Here we go again. I thought this was over when it was fought last year.
Goes to show just how stupid these people are. Burms are OK but BP's will be banned. I am sick of stupid regulators creating laws when they are clueless about the animals.
The chimp atteacked because the idiot owner was negligent. She medicated it with human drugs. She caused the isse. NOT THE REST OF US.
Time to go to Hartford AGAIN!
Old 01-24-2011, 12:26 PM   #3
Yes I seem to remember something about large doses of xanax . What kind of idiot does that?
Old 01-29-2011, 12:29 AM   #4

The Issue:
The Connecticut Department of Environmental Protection has issued a proposed rulemaking regarding the establishment of a list of wild animals to be banned from possession and import/export from the state. The department will hold a public hearing on the proposal on February 15th and will accept written comments until March 1st.
The Impact:
This proposed regulation creates new state rules pertaining to the importation and possession of wild birds, mammals, reptiles, amphibians and invertebrates.
The proposal creates four lists, dividing species into four different “wild animal” categories. The listings of the four categories can be found by clicking HERE.
The proposal introduces the following prohibitions:
• No person may import or possess any “Category One Wild Animal” except for municipal parks, zoos, public nonprofit aquaria, nature centers, museums, exhibitors licensed or registered with the United States Department of Agriculture, laboratories registered with the United States Department of Agriculture, or research facilities registered with the United States Department of Agriculture;
• No person may import or possess any “Category Two Wild Animal” except for municipal parks, zoos, marine mammal parks, aquaria, circuses, nature centers, museums, exhibitors, laboratories, research facilities, or veterinarians for the purposes of treatment and care;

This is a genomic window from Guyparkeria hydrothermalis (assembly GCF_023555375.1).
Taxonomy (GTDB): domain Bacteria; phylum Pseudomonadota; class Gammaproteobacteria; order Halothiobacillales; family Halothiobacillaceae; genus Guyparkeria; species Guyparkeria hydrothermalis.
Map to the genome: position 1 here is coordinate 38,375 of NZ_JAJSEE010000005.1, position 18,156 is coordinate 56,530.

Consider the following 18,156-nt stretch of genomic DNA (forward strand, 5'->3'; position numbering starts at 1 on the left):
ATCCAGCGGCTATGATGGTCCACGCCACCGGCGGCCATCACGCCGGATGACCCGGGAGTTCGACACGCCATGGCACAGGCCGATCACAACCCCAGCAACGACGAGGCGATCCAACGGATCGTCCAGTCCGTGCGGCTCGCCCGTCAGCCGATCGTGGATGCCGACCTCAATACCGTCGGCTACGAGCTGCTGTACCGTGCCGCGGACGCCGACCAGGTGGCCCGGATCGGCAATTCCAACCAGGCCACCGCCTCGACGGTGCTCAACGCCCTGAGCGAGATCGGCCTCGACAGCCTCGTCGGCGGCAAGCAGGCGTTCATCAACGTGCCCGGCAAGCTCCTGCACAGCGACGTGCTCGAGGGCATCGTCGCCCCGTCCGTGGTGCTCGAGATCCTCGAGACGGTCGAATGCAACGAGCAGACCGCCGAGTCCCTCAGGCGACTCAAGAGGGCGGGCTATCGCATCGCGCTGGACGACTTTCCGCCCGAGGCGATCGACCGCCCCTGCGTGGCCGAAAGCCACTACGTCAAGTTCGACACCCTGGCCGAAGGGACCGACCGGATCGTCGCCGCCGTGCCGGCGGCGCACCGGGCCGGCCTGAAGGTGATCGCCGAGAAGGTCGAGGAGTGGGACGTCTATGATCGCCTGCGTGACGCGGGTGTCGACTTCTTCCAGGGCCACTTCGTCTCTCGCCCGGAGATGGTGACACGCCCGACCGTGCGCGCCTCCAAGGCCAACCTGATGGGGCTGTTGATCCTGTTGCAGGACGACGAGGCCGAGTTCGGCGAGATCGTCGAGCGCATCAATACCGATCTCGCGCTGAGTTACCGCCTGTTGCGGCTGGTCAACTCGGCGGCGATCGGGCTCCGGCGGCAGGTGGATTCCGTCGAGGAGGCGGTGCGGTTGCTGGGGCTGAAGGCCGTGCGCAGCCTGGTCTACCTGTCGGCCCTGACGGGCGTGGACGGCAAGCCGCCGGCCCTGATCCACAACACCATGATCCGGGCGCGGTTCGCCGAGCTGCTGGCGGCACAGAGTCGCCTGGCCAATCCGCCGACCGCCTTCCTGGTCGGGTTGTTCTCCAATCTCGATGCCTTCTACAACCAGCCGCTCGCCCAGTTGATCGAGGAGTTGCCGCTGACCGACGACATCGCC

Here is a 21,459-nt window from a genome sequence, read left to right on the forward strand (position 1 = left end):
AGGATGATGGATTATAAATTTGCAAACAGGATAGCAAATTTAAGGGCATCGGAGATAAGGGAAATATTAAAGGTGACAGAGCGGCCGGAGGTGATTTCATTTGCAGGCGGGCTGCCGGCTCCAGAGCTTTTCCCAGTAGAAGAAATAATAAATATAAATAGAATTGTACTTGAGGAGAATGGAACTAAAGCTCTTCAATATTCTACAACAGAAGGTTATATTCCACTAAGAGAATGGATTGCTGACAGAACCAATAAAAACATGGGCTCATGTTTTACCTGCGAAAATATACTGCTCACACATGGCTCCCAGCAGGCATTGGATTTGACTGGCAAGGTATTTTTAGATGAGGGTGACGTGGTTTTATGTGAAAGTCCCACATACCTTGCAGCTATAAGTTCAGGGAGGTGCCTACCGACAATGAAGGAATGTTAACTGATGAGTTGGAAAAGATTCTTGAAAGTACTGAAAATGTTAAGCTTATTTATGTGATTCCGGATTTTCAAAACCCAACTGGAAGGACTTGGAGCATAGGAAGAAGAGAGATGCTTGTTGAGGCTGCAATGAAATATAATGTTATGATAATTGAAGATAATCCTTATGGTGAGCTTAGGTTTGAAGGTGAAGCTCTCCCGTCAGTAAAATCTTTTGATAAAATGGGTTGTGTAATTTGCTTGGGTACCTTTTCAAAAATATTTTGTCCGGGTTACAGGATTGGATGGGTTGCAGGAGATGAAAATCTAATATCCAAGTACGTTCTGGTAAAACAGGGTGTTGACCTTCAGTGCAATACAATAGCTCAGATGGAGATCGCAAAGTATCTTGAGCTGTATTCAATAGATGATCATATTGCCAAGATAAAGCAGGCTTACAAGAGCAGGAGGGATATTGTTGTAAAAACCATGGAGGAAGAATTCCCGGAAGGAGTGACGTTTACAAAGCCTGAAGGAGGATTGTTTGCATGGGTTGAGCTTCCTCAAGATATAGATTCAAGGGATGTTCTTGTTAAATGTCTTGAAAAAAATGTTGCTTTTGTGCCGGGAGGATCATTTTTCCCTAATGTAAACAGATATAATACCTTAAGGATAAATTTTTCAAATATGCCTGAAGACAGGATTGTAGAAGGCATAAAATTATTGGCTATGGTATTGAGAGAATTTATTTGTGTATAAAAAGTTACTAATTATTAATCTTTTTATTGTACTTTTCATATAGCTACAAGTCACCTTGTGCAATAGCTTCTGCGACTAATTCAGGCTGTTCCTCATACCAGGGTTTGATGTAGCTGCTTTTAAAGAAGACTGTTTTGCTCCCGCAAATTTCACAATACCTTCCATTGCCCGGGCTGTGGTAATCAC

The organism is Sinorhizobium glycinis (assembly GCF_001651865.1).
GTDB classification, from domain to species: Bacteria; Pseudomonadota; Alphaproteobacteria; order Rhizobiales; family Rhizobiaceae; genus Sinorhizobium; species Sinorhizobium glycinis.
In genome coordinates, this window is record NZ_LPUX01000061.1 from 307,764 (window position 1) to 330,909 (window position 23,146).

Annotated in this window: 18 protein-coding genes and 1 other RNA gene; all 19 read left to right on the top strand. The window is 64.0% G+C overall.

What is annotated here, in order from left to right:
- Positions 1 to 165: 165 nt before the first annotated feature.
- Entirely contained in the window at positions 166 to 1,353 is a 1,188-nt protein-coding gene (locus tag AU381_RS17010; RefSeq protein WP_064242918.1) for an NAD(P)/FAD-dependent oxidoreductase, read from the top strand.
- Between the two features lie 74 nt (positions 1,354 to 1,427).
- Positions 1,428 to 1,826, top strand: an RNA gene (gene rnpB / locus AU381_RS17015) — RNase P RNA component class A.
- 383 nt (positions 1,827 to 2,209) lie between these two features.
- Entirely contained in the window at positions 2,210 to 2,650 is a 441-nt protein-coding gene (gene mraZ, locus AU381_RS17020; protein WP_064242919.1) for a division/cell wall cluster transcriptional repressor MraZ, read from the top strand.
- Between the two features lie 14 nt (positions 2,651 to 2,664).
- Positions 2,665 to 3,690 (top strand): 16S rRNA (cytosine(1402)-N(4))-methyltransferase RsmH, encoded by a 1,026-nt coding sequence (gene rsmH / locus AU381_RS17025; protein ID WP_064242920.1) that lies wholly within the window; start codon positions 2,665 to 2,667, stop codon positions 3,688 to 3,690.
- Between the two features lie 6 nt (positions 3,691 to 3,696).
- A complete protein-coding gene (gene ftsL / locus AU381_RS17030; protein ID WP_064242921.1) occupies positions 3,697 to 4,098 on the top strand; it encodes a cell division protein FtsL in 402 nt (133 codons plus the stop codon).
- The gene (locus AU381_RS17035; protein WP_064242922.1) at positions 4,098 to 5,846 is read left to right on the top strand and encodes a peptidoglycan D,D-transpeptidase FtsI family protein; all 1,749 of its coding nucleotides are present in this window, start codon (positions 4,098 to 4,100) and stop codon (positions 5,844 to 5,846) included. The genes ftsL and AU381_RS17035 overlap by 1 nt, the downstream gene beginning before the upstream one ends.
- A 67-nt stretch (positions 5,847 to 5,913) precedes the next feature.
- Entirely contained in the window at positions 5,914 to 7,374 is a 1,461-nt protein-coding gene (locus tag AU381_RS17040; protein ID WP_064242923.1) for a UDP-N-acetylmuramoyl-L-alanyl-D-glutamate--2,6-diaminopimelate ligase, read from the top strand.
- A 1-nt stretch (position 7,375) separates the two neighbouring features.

• No person may import or export any “Category Three Wild Animals” except for zoos, aquaria, circuses, laboratories, research facilities, municipal parks, museums, nature centers, exhibitors, or schools, or as provided for pursuant to CGS sections; and
• The proposal defines “Category Four Wild Animal” as “any wild animal, and gametes listed as endangered, threatened, or of special concern according to state law”. Under this proposed rulemaking, a permit would be required in order to “import, possess, or liberate any Category Four Wild”.
January 28, 2011
(CT Wild Animal Regs)
1140 19th Street, NW, Ste 300, Washington, DC 20036
Tel: (202) 452-1525 / (800) 553-PETS, info@pijac.org
NOTE: The proposal sets forth the criteria necessary in order to be considered a “museum, nature center or exhibitor’ for purposes of exemption.
Key Definitions.
The proposal defines “wild animal” as “any bird, mammal, reptile, amphibian and invertebrate, which is now or historically has been found in the wild, or in the wild state, and is not otherwise a domestic animal”.
“Domestic animal” means “any animal that has been domesticated by having undergone a process of selective breeding in captivity to a degree which has resulted in genetic changes affecting the temperament, color, conformation, or other attributes of the species to an extent that makes them unique and distinguishable from wild individuals of their species, and raised in a life intimately associated with and advantageous to humans. Wild animals raised in captivity, even over many generations, which have merely become trained but are still wild by nature are not domestic animals.”
Notification Requirements.
Any person possessing a Category One or Two Wild Animal whose animal is lost through escape or release is required to notify the department no later than 24 hours after loss of an animal.
PIJAC Position:
This PetAlert is for informational purposes only. Please review the lists carefully to see if your pet or animals you may have imported/exported are affected. NOTE: The proposal does not provide any proposed fee costs for permits for Category Four Wild Animals.

Recommended Action:
As stated above, the department will accept written comments on this proposal until 4:30 p.m. on Tuesday, March 1st. Anyone who wishes to state their views in person may do so at a public hearing on Tuesday, February 15th at 6:00 p.m. at the Department of Environmental Protection, Phoenix Auditorium, 79 Elm Street, Hartford, Connecticut.

If you have any additional questions or comments please feel free to contact PIJAC Bambi Nicole Osborne at: 202/452-1525, ext. 105 or by email at: bambi@pijac.org.